My wife and I have done the BWCA with a variety of boats, including Royalex ones that I can't imagine using now because they weigh too dang much. Do yourself a favor, whatever hull design you get, get a Kev UL. I know, they're pricey. But it will be a boat you don't "age out of." It will always feel light. As for a tandem hull, I'd suggest the Wenonah MNII. Great boat, and it will handle the load you describe. Good luck.
 
 
  Best Tandem Canoe foe BWCAW
  Posted by: dancookeccs on Jan-20-13 10:42 AM (EST)
I like the 18' 6" MNII, I had its older brother the WWII and used it in the BWCA for over 25 yrs. Room for gear and a very good efficiency when paddling. Shorter hulls just seem to always be wanting to climb out of the water but never being able to.
 
 
  We were whitecapping off Agnes one
  Posted by: ezwater on Aug-23-14 1:10 PM (EST)
day, in our 18.5 Moore Supercanoe, feeling smug at how it shed the waves, when we saw a tandem Grumman loaded to the gills, dealing quite nicely with the same nasty conditions.

Kind of like the Little Nash Rambler.....
 
 
  17-18
  Posted by: markk on Feb-10-13 9:07 PM (EST)
foot, kevlar. But, anything 17 or 18 feet will do that doesn't weigh over 65 pounds. Of course, it depends on what you feel is important. If wanting to portage easilt and quicklt then go light weight canoe. If the portage is part of the journey then 65 pounds for a canoe is ok. Wind- some handle it better then others, but if you don't mind staying in camp wind bound then who cares. I've been in the BW every year at least once since 1969 and if I were to choose I and money was no object then I'd go with 17 feet kevlar. Mostly, I slow down and go with a rented royalex at 17 feet.
 
 
  When my wife and I were there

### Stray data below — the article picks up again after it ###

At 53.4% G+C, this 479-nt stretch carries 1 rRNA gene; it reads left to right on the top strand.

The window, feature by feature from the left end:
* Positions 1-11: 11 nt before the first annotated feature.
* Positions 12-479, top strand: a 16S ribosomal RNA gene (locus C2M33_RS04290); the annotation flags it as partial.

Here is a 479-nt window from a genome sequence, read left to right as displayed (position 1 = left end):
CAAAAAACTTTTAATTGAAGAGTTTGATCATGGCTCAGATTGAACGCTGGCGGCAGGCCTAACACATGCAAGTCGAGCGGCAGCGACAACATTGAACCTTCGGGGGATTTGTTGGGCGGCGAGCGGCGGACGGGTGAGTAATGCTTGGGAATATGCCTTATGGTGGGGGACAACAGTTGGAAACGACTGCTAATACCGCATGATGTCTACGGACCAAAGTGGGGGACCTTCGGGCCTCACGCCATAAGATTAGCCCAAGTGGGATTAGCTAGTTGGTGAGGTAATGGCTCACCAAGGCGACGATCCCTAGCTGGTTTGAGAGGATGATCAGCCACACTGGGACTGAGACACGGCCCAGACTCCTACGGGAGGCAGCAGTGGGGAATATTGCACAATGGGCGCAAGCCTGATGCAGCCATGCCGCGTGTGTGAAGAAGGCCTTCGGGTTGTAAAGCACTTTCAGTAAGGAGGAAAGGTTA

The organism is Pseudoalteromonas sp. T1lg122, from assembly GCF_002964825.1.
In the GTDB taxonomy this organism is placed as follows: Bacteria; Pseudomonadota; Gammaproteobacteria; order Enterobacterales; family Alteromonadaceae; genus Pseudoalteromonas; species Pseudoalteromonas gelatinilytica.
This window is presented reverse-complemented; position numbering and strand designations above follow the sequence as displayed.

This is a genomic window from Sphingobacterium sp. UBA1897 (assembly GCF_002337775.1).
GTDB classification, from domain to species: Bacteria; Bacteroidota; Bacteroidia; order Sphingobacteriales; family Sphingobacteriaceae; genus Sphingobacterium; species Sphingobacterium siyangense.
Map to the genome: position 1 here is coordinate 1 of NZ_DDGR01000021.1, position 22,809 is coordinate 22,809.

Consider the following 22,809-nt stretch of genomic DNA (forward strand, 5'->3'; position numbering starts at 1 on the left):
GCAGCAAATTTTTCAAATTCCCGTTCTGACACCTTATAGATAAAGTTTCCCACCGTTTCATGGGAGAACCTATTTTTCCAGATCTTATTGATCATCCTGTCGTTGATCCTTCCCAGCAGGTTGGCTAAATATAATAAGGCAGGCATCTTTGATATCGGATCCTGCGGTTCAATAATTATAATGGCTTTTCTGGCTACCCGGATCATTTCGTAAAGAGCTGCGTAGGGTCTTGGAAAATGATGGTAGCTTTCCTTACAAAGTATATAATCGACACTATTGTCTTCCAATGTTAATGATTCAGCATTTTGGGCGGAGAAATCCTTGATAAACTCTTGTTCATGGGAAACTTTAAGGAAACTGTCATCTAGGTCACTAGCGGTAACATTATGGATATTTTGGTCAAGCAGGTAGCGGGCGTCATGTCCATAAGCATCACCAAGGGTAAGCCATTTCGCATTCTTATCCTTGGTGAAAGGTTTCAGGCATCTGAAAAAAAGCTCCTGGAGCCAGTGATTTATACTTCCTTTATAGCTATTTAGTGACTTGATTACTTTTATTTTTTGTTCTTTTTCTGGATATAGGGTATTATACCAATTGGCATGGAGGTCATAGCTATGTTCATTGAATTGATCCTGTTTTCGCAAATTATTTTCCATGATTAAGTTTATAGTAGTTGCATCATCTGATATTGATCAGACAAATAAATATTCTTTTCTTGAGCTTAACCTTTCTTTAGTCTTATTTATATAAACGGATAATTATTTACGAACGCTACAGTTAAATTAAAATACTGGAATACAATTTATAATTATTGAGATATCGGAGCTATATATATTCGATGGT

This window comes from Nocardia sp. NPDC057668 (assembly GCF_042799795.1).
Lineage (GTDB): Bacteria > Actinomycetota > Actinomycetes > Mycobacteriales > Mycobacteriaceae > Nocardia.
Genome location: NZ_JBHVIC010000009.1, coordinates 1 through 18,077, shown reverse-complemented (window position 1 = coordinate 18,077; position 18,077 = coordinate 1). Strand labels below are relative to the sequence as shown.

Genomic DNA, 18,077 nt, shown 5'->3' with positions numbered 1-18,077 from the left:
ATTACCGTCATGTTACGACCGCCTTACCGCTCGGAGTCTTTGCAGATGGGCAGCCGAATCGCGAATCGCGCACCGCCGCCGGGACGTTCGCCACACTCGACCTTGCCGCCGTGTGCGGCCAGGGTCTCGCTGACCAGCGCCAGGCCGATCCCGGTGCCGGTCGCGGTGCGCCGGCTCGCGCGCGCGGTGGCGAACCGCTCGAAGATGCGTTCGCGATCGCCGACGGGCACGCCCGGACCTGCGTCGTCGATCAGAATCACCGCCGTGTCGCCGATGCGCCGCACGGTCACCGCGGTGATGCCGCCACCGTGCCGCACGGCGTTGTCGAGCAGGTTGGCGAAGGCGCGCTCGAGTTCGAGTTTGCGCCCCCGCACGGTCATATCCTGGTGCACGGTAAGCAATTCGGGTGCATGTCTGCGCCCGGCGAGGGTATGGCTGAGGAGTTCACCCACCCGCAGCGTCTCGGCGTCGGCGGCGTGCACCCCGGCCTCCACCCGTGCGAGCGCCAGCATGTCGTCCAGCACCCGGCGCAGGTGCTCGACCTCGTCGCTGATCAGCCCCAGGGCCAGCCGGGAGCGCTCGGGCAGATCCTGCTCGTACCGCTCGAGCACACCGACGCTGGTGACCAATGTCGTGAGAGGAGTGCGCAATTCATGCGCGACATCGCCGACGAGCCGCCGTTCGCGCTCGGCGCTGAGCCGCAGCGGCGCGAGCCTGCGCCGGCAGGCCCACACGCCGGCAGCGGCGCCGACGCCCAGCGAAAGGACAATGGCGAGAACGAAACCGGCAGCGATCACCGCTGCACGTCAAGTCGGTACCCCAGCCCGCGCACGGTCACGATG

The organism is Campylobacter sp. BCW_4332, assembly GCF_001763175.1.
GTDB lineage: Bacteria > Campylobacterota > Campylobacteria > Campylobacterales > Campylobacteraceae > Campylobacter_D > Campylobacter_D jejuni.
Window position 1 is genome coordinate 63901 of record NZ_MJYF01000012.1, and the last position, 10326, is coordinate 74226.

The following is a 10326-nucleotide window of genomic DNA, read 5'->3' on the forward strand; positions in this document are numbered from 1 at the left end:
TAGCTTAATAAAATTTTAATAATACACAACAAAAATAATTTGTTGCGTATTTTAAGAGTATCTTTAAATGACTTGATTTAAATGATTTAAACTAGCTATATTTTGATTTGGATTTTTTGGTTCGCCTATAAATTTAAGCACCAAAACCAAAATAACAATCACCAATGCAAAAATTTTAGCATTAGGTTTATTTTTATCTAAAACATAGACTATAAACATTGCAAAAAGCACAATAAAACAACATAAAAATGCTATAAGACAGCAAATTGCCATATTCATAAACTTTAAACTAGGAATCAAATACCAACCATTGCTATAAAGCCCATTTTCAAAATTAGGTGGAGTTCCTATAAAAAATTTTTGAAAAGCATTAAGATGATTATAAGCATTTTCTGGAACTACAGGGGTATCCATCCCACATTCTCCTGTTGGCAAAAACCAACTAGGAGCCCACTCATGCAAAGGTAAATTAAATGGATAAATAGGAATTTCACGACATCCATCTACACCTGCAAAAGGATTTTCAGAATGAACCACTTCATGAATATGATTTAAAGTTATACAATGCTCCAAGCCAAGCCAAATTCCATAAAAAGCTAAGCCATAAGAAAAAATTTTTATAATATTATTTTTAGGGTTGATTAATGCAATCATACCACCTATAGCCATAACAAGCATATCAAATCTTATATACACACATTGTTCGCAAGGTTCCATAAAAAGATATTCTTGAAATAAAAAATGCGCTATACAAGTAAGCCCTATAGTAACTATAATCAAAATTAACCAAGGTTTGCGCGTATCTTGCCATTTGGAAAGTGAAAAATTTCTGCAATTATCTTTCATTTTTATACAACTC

Posted by: Jackl on Feb-13-13 9:38 AM (EST)
We used a rented 17 foot royalex Penobscot and it worked out fine.
If I were driving,(which we might do next fall) I would take our seventeen foot kevlar Jensen.

Jack L
 
 
  BWCA canoes
  Posted by: old_user on Mar-14-13 3:48 PM (EST)
If you want a very light canoe & need something very stable then I'd say go with the Souris River Quetico 17 or 18. The 18 can have three seats and yet still weighs only 45 pounds.

If you are comfortable paddling and want a faster canoe, then my favorite is the Wenonah Minnesota 2 canoe. 44 pounds and 18.5 feet long.

You have to be more careful with these than a "plastic" type or aluminum but most people consider that well worth it.
 
 
  Canoes
  Posted by: QCHiker on Mar-19-13 3:03 PM (EST)
I'd say go with either the Wenonah MN II or the Spirit II or the Souris River Quiticos. All are really great canoes for lake tripping.
 
 
  Quiticos?!? Once started, don't quit!
  Posted by: ezwater on Sep-05-14 11:03 AM (EST)
 
 
  go lightweight
  Posted by: mike on Aug-18-14 8:08 PM (EST)
We did the BWCA for three weeks in an aluminum Grumman canoe. Heavy - and I DO remember that!

I would get the lightest weight 17' canoe you can afford. The most challenging thing about the BWCA is the rough, long, technical portages and some of the whitecapped stormy lake conditions like on Knife Lake or Long Lake.

You will appreciate having more freight capacity to carry a few luxuries.

These days, I am leaning toward wider and more stable canoes for big open water. The stability, manueverability, and responsiveness is so appreciated and noticed when you are fighting the big wind and wavesof larger bodies of water.
 
 
  Borrow a BuWaCa. Made for the BWCA
  Posted by: ezwater on Sep-02-14 10:31 PM (EST)